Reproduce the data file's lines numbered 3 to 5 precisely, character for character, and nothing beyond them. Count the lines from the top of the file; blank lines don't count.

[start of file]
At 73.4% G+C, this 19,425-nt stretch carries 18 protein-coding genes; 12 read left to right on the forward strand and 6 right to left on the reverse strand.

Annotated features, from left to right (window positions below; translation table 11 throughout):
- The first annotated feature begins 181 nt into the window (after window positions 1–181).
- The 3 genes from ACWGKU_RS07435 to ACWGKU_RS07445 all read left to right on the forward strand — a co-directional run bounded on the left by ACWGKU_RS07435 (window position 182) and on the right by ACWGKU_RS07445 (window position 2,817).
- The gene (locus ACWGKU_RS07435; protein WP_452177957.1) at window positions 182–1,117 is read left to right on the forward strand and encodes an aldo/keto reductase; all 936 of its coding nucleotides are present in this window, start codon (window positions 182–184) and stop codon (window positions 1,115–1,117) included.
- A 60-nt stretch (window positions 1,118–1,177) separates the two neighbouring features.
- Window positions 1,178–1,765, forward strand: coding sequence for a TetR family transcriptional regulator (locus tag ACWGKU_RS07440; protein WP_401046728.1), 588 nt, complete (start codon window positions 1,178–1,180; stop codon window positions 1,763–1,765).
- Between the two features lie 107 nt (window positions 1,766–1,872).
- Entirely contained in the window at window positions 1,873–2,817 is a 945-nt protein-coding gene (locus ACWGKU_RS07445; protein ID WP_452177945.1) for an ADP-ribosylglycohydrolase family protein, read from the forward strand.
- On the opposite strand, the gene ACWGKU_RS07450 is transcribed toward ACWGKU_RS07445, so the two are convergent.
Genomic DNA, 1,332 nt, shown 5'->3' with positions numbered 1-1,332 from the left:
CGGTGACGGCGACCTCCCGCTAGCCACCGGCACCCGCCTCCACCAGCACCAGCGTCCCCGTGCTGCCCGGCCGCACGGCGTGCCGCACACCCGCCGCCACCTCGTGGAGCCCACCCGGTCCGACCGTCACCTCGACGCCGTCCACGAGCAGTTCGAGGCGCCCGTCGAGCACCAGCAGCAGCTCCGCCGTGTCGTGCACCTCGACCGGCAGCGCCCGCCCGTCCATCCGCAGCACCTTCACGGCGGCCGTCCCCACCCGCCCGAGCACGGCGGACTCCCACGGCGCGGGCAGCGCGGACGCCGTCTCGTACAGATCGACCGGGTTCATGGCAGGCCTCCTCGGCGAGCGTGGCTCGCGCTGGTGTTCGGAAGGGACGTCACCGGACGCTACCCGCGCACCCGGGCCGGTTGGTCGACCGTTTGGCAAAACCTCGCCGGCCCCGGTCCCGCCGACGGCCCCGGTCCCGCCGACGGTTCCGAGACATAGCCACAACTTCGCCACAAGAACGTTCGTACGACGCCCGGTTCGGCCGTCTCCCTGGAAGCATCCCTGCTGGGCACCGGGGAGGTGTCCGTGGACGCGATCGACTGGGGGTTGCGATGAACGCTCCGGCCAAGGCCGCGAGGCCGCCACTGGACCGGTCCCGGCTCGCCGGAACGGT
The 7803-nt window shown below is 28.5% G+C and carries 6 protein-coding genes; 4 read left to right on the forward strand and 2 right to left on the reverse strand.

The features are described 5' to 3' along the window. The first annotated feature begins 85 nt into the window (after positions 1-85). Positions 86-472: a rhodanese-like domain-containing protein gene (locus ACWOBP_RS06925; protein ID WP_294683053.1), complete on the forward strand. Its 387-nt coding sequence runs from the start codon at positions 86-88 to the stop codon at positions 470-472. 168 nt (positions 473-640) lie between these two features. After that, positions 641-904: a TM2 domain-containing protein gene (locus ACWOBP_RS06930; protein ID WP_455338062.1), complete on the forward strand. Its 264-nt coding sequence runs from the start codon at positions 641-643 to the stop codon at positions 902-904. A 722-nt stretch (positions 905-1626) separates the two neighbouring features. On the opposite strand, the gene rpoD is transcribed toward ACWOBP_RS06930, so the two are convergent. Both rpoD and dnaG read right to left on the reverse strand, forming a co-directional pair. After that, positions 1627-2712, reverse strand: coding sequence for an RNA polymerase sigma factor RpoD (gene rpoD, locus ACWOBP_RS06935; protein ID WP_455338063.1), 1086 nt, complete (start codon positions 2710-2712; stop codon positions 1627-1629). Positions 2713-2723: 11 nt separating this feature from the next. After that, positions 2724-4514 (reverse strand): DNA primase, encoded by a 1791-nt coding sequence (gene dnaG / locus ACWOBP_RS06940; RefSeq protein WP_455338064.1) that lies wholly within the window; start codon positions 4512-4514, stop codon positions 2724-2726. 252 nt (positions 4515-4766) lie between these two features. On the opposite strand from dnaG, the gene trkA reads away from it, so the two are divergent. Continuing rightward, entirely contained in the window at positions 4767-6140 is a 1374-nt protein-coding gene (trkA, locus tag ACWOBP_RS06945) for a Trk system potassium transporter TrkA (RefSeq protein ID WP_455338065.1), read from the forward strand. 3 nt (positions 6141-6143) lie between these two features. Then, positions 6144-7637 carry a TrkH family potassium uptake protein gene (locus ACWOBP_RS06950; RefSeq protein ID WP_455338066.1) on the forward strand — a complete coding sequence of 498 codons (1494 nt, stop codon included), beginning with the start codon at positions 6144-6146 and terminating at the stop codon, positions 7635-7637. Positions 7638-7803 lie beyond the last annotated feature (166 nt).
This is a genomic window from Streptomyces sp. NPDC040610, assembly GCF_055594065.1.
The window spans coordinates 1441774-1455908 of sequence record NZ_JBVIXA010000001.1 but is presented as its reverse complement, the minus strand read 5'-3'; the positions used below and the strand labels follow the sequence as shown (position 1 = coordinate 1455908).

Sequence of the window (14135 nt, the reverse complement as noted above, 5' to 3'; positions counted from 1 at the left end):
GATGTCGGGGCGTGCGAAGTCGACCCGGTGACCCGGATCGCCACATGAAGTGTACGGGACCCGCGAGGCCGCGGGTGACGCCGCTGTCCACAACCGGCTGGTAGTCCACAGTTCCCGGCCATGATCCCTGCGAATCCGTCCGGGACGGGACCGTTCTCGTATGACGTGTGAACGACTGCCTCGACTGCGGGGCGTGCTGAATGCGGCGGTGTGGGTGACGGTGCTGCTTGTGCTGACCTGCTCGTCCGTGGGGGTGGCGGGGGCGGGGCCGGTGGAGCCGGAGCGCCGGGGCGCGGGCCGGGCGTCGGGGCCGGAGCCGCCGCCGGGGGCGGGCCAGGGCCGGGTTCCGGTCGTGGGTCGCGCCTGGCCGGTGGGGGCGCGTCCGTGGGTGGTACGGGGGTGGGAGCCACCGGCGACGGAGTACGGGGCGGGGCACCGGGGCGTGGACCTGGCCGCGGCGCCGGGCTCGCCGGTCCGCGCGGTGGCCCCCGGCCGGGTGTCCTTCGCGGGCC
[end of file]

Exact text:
- The first annotated feature begins 181 nt into the window (after window positions 1–181).
- The 3 genes from ACWGKU_RS07435 to ACWGKU_RS07445 all read left to right on the forward strand — a co-directional run bounded on the left by ACWGKU_RS07435 (window position 182) and on the right by ACWGKU_RS07445 (window position 2,817).
- The gene (locus ACWGKU_RS07435; protein WP_452177957.1) at window positions 182–1,117 is read left to right on the forward strand and encodes an aldo/keto reductase; all 936 of its coding nucleotides are present in this window, start codon (window positions 182–184) and stop codon (window positions 1,115–1,117) included.